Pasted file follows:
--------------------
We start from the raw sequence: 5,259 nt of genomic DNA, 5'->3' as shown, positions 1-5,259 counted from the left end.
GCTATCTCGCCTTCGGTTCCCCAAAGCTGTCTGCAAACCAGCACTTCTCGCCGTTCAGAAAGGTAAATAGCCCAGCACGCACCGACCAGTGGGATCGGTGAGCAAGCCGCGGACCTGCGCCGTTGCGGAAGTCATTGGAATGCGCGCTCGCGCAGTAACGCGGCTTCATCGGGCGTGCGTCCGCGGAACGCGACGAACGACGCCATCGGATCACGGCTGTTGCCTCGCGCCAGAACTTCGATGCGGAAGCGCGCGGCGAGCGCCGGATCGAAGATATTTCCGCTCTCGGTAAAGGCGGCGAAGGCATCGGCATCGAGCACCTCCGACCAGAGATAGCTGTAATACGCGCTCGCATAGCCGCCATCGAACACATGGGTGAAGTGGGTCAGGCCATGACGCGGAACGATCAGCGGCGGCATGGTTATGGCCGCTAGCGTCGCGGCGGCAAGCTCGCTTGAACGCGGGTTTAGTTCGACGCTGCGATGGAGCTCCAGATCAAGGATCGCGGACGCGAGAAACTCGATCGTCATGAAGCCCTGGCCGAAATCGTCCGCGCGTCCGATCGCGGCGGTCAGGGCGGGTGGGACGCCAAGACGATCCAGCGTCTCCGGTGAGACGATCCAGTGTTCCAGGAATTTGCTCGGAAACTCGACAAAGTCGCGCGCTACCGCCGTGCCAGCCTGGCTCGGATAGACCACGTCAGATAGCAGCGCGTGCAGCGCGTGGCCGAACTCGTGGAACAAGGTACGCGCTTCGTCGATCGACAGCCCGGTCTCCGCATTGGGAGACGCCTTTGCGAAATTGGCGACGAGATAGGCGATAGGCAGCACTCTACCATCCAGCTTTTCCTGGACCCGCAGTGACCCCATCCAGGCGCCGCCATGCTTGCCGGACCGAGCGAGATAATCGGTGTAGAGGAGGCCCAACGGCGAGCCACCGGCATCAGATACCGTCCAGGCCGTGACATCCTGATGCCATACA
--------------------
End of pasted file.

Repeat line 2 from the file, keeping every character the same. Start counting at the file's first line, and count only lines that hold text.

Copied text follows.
GCTATCTCGCCTTCGGTTCCCCAAAGCTGTCTGCAAACCAGCACTTCTCGCCGTTCAGAAAGGTAAATAGCCCAGCACGCACCGACCAGTGGGATCGGTGAGCAAGCCGCGGACCTGCGCCGTTGCGGAAGTCATTGGAATGCGCGCTCGCGCAGTAACGCGGCTTCATCGGGCGTGCGTCCGCGGAACGCGACGAACGACGCCATCGGATCACGGCTGTTGCCTCGCGCCAGAACTTCGATGCGGAAGCGCGCGGCGAGCGCCGGATCGAAGATATTTCCGCTCTCGGTAAAGGCGGCGAAGGCATCGGCATCGAGCACCTCCGACCAGAGATAGCTGTAATACGCGCTCGCATAGCCGCCATCGAACACATGGGTGAAGTGGGTCAGGCCATGACGCGGAACGATCAGCGGCGGCATGGTTATGGCCGCTAGCGTCGCGGCGGCAAGCTCGCTTGAACGCGGGTTTAGTTCGACGCTGCGATGGAGCTCCAGATCAAGGATCGCGGACGCGAGAAACTCGATCGTCATGAAGCCCTGGCCGAAATCGTCCGCGCGTCCGATCGCGGCGGTCAGGGCGGGTGGGACGCCAAGACGATCCAGCGTCTCCGGTGAGACGATCCAGTGTTCCAGGAATTTGCTCGGAAACTCGACAAAGTCGCGCGCTACCGCCGTGCCAGCCTGGCTCGGATAGACCACGTCAGATAGCAGCGCGTGCAGCGCGTGGCCGAACTCGTGGAACAAGGTACGCGCTTCGTCGATCGACAGCCCGGTCTCCGCATTGGGAGACGCCTTTGCGAAATTGGCGACGAGATAGGCGATAGGCAGCACTCTACCATCCAGCTTTTCCTGGACCCGCAGTGACCCCATCCAGGCGCCGCCATGCTTGCCGGACCGAGCGAGATAATCGGTGTAGAGGAGGCCCAACGGCGAGCCACCGGCATCAGATACCGTCCAGGCCGTGACATCCTGATGCCATACA